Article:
Overview of Chocolate & Biscuits for People Affected by Diabetes

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Many people with diabetes often cannot resist the temptation to consume chocolate, cookies, and sweets in general. However, in some cases, this can harm the patient. This overview of chocolate & cookies consumption by diabetic patients is intended to dispel some of the most common doubts.
In this article, you will learn if having sugar-free chocolates or biscuits are good for diabetes and get more answers to relevant questions.

Nutrition Facts of Chocolates & Biscuits

For a healthy person, in an ideal state of health, chocolate and biscuits can be valid nutritional supports if chosen of excellent quality. In particular, a 100-gram chocolate bar (depending on the type) and a 100-gram pack of artisan biscuits contain an average of the following nutritional properties:

[100g] Milk Chocolate [100g] White Chocolate [100g] Dark Chocolate 50% [100g] Biscuits
Calories 535 Calories 539 Calories 546 Calories 353
Fat 30 g Fat 32 g Fat 31 g Fat 16 g
Sat. fatty acids 19 g Sat. fatty acids 19 g Sat. fatty acids 19 g Sat. fatty acids 4,3 g
Cholesterol 23 mg Trans fatty acids 0 g Trans fatty acids 0.1 g Cholesterol 3 m g
Sodium 79 mg Cholesterol 21 mg Cholesterol 8 mg Sodium 580 mg
Potassium 372 mg Sodium 90 mg Sodium 24 mg Potassium 121 mg
Carbohydrates 59 g Potassium 286 mg Potassium 559 mg Carbohydrates 45 mg
Dietary fiber 3.4 g Carbohydrates 59 g Carbohydrates 61 g Dietary fiber 1.5 g
Sugar 52 g Dietary fiber 0.2 g Dietary fiber 7 g Sugar 2,2 g
Protein 8 g Sugar 59 g Sugar 48 g  
  Protein 6 g Protein 4,9 g  

Data Source: [1] [2] [3]

Therefore, they turn out to be a rich source of calories, potassium, and carbohydrates, essential for a healthy metabolism. However, the high concentration of sugars often inside these foods makes them enemies of people with diabetes. As reported in the table above, chocolate is always a consistent source of sugars regardless of the type. More favorable are artisanal biscuits with low sugar content (often specially made for diabetics).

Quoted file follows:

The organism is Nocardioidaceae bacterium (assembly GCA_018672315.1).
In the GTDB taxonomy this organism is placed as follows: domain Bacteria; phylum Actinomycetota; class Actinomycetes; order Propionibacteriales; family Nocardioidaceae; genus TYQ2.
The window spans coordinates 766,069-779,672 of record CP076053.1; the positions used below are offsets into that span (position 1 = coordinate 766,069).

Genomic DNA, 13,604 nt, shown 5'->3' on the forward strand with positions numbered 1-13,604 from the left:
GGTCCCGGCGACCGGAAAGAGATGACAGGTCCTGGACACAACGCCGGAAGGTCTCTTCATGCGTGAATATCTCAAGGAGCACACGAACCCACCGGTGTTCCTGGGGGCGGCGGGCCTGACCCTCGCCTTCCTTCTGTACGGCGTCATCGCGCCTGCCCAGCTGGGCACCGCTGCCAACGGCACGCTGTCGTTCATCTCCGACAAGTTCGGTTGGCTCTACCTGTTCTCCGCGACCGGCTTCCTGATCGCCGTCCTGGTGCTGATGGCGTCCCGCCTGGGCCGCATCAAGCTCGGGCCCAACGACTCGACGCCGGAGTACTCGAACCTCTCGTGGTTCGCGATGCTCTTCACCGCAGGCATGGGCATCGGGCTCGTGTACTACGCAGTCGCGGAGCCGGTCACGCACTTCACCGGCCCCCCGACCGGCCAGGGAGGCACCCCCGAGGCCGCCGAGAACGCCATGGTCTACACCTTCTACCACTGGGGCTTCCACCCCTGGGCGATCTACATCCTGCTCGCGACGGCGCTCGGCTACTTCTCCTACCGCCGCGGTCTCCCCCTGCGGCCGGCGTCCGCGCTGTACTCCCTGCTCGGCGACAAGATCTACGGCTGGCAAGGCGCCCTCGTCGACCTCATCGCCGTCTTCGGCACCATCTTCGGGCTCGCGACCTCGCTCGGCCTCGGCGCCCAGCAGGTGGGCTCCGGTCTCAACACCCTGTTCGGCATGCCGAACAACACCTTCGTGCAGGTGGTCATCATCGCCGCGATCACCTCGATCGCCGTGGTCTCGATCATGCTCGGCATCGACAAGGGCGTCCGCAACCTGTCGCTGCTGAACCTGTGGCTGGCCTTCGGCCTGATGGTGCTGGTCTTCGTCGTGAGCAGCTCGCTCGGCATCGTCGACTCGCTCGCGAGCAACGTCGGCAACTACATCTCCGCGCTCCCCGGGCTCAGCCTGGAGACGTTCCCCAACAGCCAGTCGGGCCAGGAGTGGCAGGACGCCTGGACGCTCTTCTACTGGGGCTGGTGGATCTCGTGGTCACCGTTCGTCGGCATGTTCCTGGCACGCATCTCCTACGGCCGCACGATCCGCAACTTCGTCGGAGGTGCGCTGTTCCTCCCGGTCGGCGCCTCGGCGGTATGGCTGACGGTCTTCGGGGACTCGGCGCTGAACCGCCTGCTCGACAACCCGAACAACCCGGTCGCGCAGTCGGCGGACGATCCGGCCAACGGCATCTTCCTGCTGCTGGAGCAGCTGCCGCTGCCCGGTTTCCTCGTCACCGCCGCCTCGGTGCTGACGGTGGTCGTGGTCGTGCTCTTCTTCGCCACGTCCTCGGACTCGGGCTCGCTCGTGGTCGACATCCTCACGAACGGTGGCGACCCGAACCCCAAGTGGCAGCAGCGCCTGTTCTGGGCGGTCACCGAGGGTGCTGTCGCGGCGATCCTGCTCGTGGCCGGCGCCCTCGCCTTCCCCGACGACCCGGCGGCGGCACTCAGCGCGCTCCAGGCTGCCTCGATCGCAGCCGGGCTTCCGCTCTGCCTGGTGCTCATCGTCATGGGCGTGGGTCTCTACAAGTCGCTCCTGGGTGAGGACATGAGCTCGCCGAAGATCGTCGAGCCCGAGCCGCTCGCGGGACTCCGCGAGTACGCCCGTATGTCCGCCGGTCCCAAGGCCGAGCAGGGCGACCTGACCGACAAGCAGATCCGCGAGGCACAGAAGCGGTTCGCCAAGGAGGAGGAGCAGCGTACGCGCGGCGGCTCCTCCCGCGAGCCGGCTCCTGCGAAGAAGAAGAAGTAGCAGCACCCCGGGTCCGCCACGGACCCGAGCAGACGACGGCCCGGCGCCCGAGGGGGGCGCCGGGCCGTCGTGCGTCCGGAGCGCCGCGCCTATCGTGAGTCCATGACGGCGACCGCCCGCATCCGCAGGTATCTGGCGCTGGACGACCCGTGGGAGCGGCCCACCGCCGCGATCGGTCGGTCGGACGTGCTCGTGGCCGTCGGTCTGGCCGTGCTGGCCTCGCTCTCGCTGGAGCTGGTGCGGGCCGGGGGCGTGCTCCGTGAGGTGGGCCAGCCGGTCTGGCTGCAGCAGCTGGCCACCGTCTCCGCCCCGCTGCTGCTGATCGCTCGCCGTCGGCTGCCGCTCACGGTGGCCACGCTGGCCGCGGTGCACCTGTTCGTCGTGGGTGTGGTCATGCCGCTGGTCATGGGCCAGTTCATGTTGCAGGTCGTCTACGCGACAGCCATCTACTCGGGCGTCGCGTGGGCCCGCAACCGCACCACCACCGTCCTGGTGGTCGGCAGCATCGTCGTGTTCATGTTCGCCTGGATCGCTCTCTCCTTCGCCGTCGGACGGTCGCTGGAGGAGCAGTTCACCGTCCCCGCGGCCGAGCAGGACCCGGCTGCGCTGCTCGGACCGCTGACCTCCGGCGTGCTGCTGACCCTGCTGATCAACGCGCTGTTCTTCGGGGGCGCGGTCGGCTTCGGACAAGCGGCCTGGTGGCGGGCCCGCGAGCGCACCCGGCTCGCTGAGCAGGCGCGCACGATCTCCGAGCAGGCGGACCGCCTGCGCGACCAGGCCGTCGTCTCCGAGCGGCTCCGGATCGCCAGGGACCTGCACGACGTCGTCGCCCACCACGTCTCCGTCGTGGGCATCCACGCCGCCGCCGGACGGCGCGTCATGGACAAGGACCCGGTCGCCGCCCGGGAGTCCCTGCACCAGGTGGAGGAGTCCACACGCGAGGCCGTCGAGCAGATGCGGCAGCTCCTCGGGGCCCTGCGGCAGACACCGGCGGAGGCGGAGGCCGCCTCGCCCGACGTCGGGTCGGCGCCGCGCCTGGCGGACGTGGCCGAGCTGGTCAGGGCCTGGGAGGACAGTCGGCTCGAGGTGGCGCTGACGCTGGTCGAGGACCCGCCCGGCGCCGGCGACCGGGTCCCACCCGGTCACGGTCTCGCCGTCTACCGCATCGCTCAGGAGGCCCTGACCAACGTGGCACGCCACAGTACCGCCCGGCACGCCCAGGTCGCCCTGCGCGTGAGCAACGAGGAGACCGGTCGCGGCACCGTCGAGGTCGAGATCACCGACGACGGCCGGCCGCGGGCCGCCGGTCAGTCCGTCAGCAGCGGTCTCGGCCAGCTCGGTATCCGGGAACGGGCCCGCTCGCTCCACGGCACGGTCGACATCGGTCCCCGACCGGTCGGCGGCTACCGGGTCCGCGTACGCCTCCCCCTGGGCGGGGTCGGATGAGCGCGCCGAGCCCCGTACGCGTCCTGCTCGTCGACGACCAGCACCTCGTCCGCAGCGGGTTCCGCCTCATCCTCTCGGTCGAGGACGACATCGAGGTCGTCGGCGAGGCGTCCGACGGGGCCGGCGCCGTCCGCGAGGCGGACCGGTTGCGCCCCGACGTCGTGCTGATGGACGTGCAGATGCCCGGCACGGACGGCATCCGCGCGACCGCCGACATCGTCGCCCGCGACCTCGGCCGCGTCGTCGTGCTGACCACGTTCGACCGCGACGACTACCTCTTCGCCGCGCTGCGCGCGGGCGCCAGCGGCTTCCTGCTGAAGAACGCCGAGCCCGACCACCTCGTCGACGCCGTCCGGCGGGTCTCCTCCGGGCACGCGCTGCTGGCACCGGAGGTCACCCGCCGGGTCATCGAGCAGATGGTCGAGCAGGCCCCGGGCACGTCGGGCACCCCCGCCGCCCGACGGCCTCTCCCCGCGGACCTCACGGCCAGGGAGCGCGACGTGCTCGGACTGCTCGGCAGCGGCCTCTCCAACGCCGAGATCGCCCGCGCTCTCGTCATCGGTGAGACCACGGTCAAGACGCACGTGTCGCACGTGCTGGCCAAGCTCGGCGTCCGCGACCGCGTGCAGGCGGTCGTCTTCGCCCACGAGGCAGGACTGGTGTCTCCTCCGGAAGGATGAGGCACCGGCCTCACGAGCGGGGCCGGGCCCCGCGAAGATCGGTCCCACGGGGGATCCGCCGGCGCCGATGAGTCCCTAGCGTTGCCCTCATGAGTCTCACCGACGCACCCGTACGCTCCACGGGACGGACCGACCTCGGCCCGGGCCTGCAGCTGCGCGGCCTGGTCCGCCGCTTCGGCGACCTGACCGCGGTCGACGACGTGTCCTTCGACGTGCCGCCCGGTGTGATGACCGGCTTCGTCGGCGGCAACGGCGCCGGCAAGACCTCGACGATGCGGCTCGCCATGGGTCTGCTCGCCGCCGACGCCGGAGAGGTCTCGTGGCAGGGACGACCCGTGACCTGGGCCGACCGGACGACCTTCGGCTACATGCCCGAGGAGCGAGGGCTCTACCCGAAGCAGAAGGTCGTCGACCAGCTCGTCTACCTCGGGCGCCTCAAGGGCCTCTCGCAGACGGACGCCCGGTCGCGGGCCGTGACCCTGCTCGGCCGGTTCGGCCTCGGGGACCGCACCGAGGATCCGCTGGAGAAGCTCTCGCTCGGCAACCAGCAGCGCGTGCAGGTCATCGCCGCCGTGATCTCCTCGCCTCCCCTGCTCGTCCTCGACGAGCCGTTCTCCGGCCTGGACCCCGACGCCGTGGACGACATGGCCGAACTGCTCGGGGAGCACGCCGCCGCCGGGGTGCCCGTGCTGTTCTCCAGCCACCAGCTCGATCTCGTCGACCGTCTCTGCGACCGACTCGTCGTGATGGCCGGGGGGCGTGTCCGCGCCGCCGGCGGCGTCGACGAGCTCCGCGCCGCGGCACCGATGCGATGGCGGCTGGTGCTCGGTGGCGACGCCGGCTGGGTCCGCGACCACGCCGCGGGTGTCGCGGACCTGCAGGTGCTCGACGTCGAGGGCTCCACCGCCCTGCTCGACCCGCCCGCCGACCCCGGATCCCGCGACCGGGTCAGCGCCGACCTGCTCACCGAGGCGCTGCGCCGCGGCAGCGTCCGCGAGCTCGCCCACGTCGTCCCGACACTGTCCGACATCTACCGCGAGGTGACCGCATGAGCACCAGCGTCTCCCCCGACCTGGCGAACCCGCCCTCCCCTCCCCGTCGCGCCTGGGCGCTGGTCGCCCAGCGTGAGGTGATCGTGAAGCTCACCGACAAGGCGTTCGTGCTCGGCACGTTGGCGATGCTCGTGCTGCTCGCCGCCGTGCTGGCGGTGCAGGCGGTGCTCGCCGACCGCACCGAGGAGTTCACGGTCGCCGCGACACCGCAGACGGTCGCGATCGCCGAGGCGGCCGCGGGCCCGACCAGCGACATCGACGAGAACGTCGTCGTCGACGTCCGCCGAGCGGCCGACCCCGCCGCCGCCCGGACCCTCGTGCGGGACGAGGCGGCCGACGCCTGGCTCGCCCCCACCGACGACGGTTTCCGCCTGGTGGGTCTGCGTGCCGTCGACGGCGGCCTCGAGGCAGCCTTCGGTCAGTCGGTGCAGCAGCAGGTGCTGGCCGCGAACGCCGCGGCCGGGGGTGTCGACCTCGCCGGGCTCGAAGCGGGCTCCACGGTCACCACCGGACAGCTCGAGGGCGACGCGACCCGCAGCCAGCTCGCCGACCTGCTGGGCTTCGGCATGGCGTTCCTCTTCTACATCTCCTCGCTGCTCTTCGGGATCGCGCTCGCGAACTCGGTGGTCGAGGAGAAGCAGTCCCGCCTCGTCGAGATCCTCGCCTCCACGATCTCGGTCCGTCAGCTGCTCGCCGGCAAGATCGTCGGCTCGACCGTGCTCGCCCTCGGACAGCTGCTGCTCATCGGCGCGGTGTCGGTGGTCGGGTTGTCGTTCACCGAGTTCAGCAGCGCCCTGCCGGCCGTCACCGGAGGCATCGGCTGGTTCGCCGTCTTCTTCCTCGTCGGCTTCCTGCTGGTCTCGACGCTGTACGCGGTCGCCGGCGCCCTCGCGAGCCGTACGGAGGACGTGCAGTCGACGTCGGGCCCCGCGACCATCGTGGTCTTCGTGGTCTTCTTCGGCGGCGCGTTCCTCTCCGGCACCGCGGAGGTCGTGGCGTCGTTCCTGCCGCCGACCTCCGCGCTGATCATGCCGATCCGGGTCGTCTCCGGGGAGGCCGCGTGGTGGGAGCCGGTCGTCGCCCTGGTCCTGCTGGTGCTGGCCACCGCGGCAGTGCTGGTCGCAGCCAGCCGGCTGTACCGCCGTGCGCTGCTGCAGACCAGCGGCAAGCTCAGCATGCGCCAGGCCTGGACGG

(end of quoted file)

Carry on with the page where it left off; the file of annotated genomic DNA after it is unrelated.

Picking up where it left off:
Is Dark Chocolate Good for Diabetics?

You know, resisting chocolate is a difficult temptation for everyone, and for a diabetic who often can not taste even a piece of it is even worse; however, if you can not do without it, a simple solution is within everyone's reach. Dark chocolate is made with a few ingredients, including cocoa and sugar. In particular, the percentage imprinted on the packaging (example: 50% dark chocolate) indicates the percentage of cocoa present per 100 grams of chocolate. In light of this, it is obvious that the higher the percentage of cocoa per 100 grams, the lower the amount of sugar present in the 100 grams. Therefore, by choosing extra dark chocolate with 80% - 90% cocoa, the quality of sugar will inevitably be very low, making this chocolate much more favorable (but less delicious) for people with diabetes. 

Is Diablo Chocolate Suitable for Diabetics?

An example of sugar-free but sweet chocolate is the Diablo Chocolate, specially made without sugar by B Healthy Limited (UK) using natural sweeteners (maltitol and steviol glycosides) that do not contribute to the increase in diabetes values.

Therefore, diabetics can eat it at moderate.

Can I Eat "Diabetic" Chocolate?